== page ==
Smart Cars vs. Cyber Insecurity
The invention of the automobile created a quantum leap in productivity and lifestyle improvements for people around the world. The development of smart cars that can monitor surrounding traffic and, ultimately, that can drive themselves with no human interaction, promises to be the next quantum leap if developers can insulate smart cars from inevitable scourge of hackers. Smart car technology developments have mostly ignored cybersecurity, but if smart cars are to take hold in society, manufacturers will need to provide assurances that this technology is safe and secure.
Automobile companies are no strangers to cyberattacks. Several of those companies have experienced data breaches over the past several years, and many industry watchers believe that those breaches are only the tip of the iceberg. The cyberattack risk that smart car developers are facing was highlighted in a controlled experiment in 2015, when hackers assumed control of an internet-enabled Jeep Cherokee through its dashboard entertainment system. The Jeep had been travelling at highway speeds when hired hackers first remotely took control of its sound system and environmental controls, and then shut the vehicle down altogether by cutting power to its electronic transmission.
The prospect of a hacker’s assumption of control over a smart car is only one of the significant risks that smart car developers must address. Smart cars necessarily collect information about a passenger’s transportation habits and the locations that he routinely visits, as well as more personal information such as contact lists and personal and financial data. Even without taking control of a smart car, hackers can target smart cars that have weaker cybersecurity systems to steal a treasure trove of information that can be used for identity theft. A more libertarian mindset might also argue that smart car data is ripe for improper cyber surveillance and violations of personal privacy by intrusive government authorities.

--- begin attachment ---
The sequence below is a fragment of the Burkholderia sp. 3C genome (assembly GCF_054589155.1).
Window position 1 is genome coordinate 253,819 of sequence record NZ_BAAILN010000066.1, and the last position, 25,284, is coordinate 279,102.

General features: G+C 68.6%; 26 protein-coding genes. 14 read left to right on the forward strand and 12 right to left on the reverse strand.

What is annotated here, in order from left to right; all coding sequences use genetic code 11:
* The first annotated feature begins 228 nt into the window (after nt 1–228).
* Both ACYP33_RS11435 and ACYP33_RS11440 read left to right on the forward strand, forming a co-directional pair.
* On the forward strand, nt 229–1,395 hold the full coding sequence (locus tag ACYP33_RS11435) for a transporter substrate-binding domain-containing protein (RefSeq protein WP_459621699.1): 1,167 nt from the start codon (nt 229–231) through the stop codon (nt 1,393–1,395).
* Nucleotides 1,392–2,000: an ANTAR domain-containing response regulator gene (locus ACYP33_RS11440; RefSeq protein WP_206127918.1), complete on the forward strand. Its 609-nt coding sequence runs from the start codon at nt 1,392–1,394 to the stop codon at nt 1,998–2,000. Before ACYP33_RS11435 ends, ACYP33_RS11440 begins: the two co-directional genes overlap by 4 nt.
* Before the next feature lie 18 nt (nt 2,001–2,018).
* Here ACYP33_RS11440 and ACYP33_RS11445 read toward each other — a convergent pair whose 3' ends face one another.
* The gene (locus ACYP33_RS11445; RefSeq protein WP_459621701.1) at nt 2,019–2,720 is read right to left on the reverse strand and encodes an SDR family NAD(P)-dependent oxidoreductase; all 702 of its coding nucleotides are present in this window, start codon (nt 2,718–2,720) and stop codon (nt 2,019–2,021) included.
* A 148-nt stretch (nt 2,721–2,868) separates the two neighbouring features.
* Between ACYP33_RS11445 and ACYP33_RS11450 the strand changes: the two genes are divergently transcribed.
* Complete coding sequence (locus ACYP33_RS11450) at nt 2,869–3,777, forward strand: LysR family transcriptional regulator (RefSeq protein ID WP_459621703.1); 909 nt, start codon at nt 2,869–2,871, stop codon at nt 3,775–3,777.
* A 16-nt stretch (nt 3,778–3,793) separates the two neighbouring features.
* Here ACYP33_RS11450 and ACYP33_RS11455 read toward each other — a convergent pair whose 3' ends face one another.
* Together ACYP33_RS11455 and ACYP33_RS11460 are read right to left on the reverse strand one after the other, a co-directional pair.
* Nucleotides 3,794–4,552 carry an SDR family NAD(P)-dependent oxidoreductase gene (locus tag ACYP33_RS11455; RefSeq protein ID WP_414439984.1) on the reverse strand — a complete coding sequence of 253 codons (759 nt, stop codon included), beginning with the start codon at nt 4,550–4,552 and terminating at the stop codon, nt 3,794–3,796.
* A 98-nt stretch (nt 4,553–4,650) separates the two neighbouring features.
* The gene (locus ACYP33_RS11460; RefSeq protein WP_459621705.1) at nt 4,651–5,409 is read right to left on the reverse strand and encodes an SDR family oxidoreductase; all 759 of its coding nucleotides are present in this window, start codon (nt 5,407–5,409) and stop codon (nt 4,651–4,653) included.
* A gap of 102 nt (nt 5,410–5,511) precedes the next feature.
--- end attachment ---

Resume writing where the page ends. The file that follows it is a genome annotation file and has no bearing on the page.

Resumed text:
No easy solution is available to the smart car cybersecurity problem. Multiple different electronic control modules in smart cars include hundreds of millions of lines of embedded computer code. Hundreds of different manufacturers and developers are making parts and components for smart cars, all with little or no coordination of cybersecurity efforts and with no single entity that has knowledge of how those components interact. As technology improves, existing smart cars will continue to utilize legacy embedded code without being upgraded or patched to fix known cybersecurity risks. These risks are common to other Internet of Things (IoT) technologies, but the automobile’s central role in society exacerbates this risk where smart cars are concerned.
In their more than one-hundred-year history, automobiles have become safer and more secure through design and manufacturing improvements and regulatory requirements that have all but eliminated the more egregious risks of driving a car. The smart car industry will likely follow this trend with cybersecurity improvements and universal regulations that define a minimum strong cybersecurity standard for all smart cars and systems. The development of those improvements and regulations, however, will likely take time and in the interim, smart cars will continue to pose a higher cybersecurity risk.
All states require drivers to carry some form of automobile property and liability insurance. Cyber insurance is the logical extension of that property and liability insurance for smart cars and all other vehicles that are equipped with internet-enabled technology. A good cyber insurance policy can protect a smart car owner against direct property losses that are related to damages caused by hackers who, for example, assume control of a smart car while it is on the road. That cyber insurance can also cover indirect, third-party losses associated with theft of personal or financial information from a smart car’s electronic pathway to that information.
Consumer awareness of smart car cyber insecurity will be a driving force to improve the technology’s defenses against hackers and cyberthieves. Cyber insurance will be a necessary protective mechanisms that will complement those improvements.